Since the COVID-19 pandemic has emerged in West Africa, WADPN has reached out to more than 400 PWUD in 4 West African countries to provide them with credible information on the coronavirus preventive measures, signs and symptoms. Through their network of 600 West African civil society organisations (CSOs), they have been engaging PWUD from Mali, Sierra Leone, Ivory Coast and Nigeria to encourage them not to assemble and share drugs. To address the economic and health impact of the pandemic, WADPN has supplied PPEs and food items. WADPN also provided PWUD with drug use equipments and facilitated their access to counselling, treatment, rehabilitation and drug use equipment. Finally, partners across the region have interacted with law enforcement officers to reduce raids on drug use environments, and to ensure limited incarceration and detention of drugs users for loitering, possession or drug use. 

“Before WADPN, we were ignored by everyone”

Interviewed by WACSI, the WADPN Executive Director, Prince Bull Luseni talked about the impact of the COVID-19 Emergency Response Programme. “Before the COVID-19 police officers used to raid them as often as possible. But with engagements in Nigeria and in Mali, raids have reduced significantly, and there has been minimal arrest for loitering”. Combined with ongoing efforts in drug policy engagement with high-level policymakers, there is no doubt that the WADPN contributes to better protection of PWUD and awareness on drug policy reform.

PWUD who were targeted by the WAPDN initiative confirmed the positive impact of the initiative to their wellbeing. Among the 204 beneficiaries of the initiative in Mali (in Sikasso and Koutiala), one participant commended WADPN for its work and reckoned that PWUD hardly benefit from such packages. “Before the WADPN funding came, we hadn't received support for the fight against COVID-19 because we were ignored by everyone. This WADPN funding has allowed us drug users in Sikasso to know more about what COVID-19 is all about; we have learned how to protect ourselves and our colleagues”.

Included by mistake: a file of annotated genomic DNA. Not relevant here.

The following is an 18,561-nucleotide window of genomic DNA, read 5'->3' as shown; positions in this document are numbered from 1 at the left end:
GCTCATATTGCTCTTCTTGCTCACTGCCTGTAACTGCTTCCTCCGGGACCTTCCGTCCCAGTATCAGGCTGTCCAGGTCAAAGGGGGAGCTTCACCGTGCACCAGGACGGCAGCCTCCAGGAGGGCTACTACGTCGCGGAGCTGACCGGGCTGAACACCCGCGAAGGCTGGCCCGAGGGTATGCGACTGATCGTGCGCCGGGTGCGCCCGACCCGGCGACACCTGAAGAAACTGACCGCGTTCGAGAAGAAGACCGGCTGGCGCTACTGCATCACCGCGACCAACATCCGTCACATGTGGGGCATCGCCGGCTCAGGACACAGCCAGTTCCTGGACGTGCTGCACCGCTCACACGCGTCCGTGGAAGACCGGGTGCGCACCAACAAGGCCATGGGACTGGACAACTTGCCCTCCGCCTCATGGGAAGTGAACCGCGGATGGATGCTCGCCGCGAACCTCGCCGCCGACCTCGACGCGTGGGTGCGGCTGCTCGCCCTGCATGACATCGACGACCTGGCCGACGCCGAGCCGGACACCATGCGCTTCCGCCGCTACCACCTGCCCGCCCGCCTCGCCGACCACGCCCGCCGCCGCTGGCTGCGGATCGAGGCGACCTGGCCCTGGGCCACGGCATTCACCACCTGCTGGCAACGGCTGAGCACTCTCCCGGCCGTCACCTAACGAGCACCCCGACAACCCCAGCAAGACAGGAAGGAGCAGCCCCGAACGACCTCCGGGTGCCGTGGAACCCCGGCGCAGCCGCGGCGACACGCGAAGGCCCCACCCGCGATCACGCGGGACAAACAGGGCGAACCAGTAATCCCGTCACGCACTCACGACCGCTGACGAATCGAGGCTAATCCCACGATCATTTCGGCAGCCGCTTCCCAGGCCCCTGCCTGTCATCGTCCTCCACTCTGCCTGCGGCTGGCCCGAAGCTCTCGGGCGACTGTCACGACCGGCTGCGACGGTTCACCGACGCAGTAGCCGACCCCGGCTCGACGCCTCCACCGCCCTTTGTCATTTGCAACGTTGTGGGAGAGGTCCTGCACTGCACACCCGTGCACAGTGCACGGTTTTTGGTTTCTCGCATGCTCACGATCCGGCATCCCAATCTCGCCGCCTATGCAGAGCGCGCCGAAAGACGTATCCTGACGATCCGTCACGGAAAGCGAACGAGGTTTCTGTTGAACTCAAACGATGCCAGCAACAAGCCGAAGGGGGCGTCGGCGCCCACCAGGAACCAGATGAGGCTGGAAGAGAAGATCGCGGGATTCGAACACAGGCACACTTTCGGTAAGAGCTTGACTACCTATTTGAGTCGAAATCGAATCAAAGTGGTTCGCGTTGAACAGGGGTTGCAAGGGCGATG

Another participant thanked WADPN for the support: “What WADPN does is not only good for us drug users, but for everyone because we also have families and other friends who don't live in ghettos. We now have a good understanding and adoption of the barrier gestures and are reaching out to other friends across the city. I thank WADPN very much for this donation”.

Join West Africa Drug Policy Network!

What should WACSI’s readers remember about WADPN and its work? To this question, Prince Bull Luseni replied by emphasising the need to decriminalise drug use and to consider PWUD as humans rather than criminals. “People who use drugs need help, they need support and they don’t need to be punished because they take drugs or because they are addicted to drugs. And the only way you can help them is to consider drug use as a public health issue and not a criminal justice issue”

Do you agree with this statement? Are you an individual or organisation interested in drug policy reform? If yes, please register on WAPDN website accessible here to join the network and benefit from funding opportunities for research, advocacy and training programmes.

About WADPN: WADPN is a network of individuals and civil society organisations with various expertise in human rights, public health and criminal justice among others. They lead evidence-based advocacy efforts for drug policy to be rooted in human rights, public health and sustainable development and to reform outdated drug policies. 

Authored by: Ysé Auque-Pallez